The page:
The words “a novel” subtitle Michael Chabon’s Moonglow. But the first thing a reader sees is an author’s note specifying that this is a memoir. “I have stuck to facts except when facts refused to conform with memory, narrative purpose, or the truth as I prefer to understand it,” Chabon confesses. So if it sounds like a novel, reads like a novel, then – is it a memoir? Slippery is what it is. Chabon, not famous for intellectual poverty, has written comics, screenplays and speculative fiction as well as novels. Mystery often crackles through his work. He traditionally makes use of personal family history to create spectacular tales that, more often than not, peel back into an enquiry about Jewish identity. Moonglow, novel or memoir, extends this pattern.
The narrator, a youth called Mike Chabon, recounts the story of his mother’s parents, as told to him by his grandfather (unnamed). Mike’s grandfather is dying, and his lips have been loosened by the drugs he is taking for his particularly nasty cancer. His was an adventurous and eventful life, part Captain Ahab and part John Wayne, so perhaps he is happy to have his stories recorded to make sense of the life that often made no sense. Above all, he would want to record the constancy of his love for his wife.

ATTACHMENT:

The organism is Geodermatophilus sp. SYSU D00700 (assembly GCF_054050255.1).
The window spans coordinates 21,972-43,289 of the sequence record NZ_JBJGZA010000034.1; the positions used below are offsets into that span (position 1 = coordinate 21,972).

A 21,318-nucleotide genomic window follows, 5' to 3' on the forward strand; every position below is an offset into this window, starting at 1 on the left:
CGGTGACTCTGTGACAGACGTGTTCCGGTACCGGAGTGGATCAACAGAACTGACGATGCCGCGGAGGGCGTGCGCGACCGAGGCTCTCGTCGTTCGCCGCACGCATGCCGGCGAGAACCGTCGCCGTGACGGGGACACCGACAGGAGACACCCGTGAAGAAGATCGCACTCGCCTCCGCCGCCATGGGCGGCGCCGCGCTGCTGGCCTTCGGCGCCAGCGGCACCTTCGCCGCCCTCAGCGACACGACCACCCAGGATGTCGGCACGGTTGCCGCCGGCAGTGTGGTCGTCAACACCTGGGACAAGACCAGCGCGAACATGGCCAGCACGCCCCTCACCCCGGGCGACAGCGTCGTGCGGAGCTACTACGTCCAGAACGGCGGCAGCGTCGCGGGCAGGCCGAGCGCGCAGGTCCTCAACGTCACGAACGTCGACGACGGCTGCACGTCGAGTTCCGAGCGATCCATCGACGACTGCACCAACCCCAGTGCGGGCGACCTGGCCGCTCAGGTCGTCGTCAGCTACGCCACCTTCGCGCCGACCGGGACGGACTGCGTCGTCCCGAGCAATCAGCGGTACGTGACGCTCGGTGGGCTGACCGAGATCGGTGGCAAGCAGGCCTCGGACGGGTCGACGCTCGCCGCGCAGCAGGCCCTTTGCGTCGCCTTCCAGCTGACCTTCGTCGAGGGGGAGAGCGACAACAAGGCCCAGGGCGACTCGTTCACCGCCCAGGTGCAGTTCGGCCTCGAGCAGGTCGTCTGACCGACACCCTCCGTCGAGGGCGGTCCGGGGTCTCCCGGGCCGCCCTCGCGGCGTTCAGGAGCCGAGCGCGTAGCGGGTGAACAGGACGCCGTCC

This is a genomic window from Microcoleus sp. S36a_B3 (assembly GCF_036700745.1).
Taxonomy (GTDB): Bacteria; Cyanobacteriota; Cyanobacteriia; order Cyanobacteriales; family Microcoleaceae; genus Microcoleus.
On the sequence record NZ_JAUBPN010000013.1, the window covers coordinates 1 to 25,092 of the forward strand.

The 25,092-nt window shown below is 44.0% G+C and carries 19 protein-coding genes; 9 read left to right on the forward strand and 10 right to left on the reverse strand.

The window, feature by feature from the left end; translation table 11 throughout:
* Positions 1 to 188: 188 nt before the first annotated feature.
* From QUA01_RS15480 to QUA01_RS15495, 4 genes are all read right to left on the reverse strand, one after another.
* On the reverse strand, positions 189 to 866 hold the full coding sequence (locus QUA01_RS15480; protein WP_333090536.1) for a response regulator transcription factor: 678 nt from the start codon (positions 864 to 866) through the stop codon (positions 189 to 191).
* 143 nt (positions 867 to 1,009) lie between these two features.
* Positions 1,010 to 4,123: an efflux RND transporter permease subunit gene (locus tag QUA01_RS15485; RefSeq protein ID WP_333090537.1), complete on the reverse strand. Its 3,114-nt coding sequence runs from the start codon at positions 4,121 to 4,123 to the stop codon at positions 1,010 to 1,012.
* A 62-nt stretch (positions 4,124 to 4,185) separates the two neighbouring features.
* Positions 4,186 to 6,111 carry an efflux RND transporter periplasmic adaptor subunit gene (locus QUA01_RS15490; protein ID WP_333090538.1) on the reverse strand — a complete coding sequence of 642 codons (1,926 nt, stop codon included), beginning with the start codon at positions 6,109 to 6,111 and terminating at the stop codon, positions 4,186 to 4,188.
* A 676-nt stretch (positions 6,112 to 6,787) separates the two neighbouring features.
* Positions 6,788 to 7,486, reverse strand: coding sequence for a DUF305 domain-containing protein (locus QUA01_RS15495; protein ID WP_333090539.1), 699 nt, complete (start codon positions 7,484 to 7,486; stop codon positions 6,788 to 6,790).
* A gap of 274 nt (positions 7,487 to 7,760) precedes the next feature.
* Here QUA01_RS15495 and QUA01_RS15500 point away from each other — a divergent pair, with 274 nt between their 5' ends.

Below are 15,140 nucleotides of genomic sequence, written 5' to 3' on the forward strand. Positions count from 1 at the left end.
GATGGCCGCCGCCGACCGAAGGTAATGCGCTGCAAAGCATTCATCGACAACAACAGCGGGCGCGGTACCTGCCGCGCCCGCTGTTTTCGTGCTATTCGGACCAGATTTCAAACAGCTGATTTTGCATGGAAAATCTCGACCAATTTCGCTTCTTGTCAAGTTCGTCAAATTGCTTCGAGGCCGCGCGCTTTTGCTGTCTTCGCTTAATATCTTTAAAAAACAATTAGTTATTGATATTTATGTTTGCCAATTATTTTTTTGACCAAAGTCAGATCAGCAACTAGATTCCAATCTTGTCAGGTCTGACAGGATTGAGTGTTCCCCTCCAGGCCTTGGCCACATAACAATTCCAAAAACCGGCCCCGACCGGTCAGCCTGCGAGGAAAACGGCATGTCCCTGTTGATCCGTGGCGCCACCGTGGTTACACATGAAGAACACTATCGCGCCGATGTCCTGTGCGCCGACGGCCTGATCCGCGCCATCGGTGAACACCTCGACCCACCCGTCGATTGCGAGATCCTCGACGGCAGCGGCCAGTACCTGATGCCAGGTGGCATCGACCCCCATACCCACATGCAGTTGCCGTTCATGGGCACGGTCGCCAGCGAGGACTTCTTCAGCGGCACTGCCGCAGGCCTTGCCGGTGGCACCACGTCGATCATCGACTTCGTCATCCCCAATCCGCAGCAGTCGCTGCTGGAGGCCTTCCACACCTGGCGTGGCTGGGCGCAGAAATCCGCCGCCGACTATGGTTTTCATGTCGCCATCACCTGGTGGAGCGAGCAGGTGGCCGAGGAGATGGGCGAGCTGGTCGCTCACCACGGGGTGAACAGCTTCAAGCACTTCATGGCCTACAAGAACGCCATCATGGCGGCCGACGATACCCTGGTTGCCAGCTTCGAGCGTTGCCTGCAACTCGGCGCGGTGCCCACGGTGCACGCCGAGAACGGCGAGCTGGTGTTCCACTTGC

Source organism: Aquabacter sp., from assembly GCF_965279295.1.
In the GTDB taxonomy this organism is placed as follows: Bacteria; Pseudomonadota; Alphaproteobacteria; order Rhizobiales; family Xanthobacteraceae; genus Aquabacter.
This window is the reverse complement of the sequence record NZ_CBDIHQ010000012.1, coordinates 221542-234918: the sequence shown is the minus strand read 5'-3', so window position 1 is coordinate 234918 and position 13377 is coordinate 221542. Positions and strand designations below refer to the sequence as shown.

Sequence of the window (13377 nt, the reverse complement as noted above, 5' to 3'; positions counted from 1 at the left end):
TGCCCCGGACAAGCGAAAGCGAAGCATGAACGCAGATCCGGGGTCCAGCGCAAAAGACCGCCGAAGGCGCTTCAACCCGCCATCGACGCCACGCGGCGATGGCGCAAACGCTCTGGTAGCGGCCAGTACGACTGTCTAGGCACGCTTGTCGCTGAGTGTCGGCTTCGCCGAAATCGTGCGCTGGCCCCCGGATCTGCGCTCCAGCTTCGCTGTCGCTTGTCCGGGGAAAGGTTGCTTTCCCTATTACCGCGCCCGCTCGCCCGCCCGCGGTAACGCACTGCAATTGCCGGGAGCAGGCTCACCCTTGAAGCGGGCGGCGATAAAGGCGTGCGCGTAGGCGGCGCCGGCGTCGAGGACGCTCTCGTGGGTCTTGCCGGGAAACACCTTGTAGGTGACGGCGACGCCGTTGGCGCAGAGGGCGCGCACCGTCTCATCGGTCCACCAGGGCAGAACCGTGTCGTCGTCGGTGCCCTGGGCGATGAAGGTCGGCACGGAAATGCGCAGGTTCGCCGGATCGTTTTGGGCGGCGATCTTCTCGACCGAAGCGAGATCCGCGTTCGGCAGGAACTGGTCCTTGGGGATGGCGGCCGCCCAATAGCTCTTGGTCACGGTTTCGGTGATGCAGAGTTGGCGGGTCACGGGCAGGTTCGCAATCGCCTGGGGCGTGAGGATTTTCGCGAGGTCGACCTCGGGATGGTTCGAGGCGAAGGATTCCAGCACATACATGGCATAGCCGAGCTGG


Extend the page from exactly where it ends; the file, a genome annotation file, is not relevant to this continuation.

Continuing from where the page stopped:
When Mike’s American grandfather met Mamie (as she is referred to in the book, “Mamie” being French for “granny”), she was a refugee from World War Two. A number was tattooed on her arm, and she had a daughter whom Mike’s grandfather came to regard as his own. Mamie, the mystery of her, threads the book together. “In her pain and her vividness and her theatricality, she seemed to have access to some higher frequency of emotion, a spectrum of light invisible to his eyes.” The beautiful, damaged woman spooked her grandson, and although he loved her he also had the insight to observe a secret grandmother. What happened to make Mamie as she was is hinted at but not revealed until an almost missable moment towards the end of the book. The elusiveness of Mamie is written as exquisitely as the materiality of the grandfather.
Reading Moonglow is often exhausting and tedious, unless you happen to be obsessed, as Mike’s grandfather was, with rocketry, or addicted to a Boy’s Own swagger through half of last century. There are war tales. The love story is beautiful and tender, and way more illuminating than any disquisition on Wernher von Braun. Sure, Chabon is wonderful, but perhaps he could try to not be quite as wonderful in all directions at once.
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